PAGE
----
The failure of Congress’s budget super-committee, a bipartisan collection of Senators and Representatives charged with trimming nearly $2 trillion from the federal budget, will most likely restart the Farm Bill process. Earlier this week, the super-committee failed to reach a November deadline to reduce federal spending, a failure that could trigger across the board budget cuts.
While the failure of the committee may very well trigger painful spending reductions, it also appears to have restarted the Farm Bill. The bill, renewed every five years, had been drafted and passed behind closed doors by the House and Senate agricultural committees. The bill was then included in the super-committee’s budget negotiations and, if passed, would have gone into law with virtually no debate or transparency.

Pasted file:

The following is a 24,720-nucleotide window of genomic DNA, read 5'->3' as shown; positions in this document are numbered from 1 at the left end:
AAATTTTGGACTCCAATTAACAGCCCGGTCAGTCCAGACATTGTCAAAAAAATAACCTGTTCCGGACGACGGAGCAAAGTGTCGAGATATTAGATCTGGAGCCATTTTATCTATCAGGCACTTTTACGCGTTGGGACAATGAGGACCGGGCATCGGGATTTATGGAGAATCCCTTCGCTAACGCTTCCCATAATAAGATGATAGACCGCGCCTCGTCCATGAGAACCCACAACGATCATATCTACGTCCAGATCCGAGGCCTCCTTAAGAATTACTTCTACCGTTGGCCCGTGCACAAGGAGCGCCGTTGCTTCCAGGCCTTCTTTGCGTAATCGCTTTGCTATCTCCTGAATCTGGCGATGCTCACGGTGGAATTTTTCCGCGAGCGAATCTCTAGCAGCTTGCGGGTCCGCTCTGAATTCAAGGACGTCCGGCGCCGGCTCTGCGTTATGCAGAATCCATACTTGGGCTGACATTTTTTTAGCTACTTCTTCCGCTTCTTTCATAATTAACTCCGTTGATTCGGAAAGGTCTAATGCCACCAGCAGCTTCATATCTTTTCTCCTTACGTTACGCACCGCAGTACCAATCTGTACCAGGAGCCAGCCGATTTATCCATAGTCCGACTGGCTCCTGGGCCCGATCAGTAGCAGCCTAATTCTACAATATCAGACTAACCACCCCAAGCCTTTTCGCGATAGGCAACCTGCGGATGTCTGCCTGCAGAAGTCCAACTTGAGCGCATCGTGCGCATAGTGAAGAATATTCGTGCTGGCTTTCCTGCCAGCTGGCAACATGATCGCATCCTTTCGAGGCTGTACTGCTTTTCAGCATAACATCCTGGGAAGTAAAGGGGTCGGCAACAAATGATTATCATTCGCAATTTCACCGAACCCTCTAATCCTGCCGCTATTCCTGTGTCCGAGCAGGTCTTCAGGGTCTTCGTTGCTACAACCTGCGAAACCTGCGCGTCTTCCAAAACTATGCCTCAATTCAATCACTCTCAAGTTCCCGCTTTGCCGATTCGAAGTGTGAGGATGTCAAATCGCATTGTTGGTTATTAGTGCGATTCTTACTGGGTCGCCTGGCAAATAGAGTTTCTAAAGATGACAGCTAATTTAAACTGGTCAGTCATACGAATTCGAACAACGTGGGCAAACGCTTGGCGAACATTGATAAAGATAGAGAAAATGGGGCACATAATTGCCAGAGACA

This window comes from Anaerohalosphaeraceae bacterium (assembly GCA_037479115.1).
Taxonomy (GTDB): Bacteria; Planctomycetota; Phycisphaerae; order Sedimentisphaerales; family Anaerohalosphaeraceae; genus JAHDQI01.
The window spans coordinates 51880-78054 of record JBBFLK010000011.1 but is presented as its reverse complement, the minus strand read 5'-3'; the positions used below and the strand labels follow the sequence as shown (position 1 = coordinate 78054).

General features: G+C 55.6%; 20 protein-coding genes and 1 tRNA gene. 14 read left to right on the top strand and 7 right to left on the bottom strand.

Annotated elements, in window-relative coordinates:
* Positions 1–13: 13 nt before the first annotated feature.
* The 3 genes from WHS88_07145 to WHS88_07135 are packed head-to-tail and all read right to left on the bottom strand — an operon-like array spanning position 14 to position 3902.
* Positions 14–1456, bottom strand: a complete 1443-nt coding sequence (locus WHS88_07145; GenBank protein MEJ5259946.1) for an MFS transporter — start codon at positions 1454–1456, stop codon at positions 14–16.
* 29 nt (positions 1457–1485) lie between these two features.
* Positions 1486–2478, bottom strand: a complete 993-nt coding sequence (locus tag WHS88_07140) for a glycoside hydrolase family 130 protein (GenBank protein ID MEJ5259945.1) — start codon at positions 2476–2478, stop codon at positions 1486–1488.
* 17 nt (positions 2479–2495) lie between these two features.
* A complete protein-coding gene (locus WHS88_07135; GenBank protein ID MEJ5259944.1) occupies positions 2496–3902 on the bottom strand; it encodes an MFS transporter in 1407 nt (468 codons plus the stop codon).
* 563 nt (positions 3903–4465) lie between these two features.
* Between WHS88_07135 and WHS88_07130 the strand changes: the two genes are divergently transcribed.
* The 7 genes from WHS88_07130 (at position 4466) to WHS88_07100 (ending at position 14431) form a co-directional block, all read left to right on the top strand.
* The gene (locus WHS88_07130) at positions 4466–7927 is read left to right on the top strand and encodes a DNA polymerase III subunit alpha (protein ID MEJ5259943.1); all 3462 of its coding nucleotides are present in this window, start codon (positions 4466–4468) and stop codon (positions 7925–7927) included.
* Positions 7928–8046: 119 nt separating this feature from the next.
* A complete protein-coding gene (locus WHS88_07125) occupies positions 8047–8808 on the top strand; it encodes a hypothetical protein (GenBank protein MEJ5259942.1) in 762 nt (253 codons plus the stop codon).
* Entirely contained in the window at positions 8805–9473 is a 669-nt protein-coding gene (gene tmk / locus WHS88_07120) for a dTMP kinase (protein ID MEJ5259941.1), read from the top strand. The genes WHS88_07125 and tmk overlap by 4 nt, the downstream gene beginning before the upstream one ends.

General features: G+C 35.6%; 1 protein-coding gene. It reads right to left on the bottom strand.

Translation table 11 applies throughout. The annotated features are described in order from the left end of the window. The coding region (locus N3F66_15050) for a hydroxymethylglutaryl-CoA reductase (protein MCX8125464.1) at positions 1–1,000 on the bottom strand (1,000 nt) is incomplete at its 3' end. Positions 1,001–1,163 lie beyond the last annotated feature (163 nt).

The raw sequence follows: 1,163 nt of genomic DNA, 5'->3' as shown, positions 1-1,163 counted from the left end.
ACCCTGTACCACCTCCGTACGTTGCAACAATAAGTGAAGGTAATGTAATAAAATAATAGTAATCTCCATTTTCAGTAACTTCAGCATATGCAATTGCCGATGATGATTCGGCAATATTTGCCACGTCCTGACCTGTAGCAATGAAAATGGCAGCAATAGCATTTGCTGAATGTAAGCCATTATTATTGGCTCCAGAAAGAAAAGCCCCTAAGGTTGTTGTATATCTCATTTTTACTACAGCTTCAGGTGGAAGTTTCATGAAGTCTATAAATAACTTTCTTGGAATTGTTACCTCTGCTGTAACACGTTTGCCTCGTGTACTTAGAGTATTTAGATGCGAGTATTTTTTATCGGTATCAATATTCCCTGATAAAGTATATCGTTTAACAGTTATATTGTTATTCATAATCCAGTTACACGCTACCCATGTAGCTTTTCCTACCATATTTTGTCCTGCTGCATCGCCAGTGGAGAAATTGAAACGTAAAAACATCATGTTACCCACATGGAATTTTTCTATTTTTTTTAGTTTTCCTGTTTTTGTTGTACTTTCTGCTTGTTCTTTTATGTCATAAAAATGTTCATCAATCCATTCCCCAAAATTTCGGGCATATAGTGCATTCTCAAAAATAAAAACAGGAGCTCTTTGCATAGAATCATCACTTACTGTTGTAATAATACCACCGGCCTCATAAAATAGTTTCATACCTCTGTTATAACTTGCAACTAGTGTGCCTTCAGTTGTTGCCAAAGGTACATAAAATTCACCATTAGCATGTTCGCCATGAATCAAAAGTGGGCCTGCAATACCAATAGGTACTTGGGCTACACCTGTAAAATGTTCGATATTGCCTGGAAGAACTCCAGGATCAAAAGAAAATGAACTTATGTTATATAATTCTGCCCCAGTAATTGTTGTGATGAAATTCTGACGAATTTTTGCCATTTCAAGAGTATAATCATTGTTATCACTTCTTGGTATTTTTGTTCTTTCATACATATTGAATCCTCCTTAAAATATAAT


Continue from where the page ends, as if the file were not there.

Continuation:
The proposed bill was controversial, in part because of its secrecy. In addition to this lack of transparency, environmental groups criticized the reductions to conservation programs, social justice groups criticized sharp reduction in nutritional programs (such as Food Stamps), and many farmers criticized the elimination of direct farm subsidies.
The failure of the expedited super-committee process means that Congress will need to rely on a more traditional legislative approach involving writing, rewriting, debating, and amending potential bills. This process will only be made more difficult as Senators and Representatives return to their home districts during the upcoming election cycle.
The programs and provisions from the last Farm Bill are set to expire in 2012.
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Written by: Justin Ellison / Farm Plus Staff Writer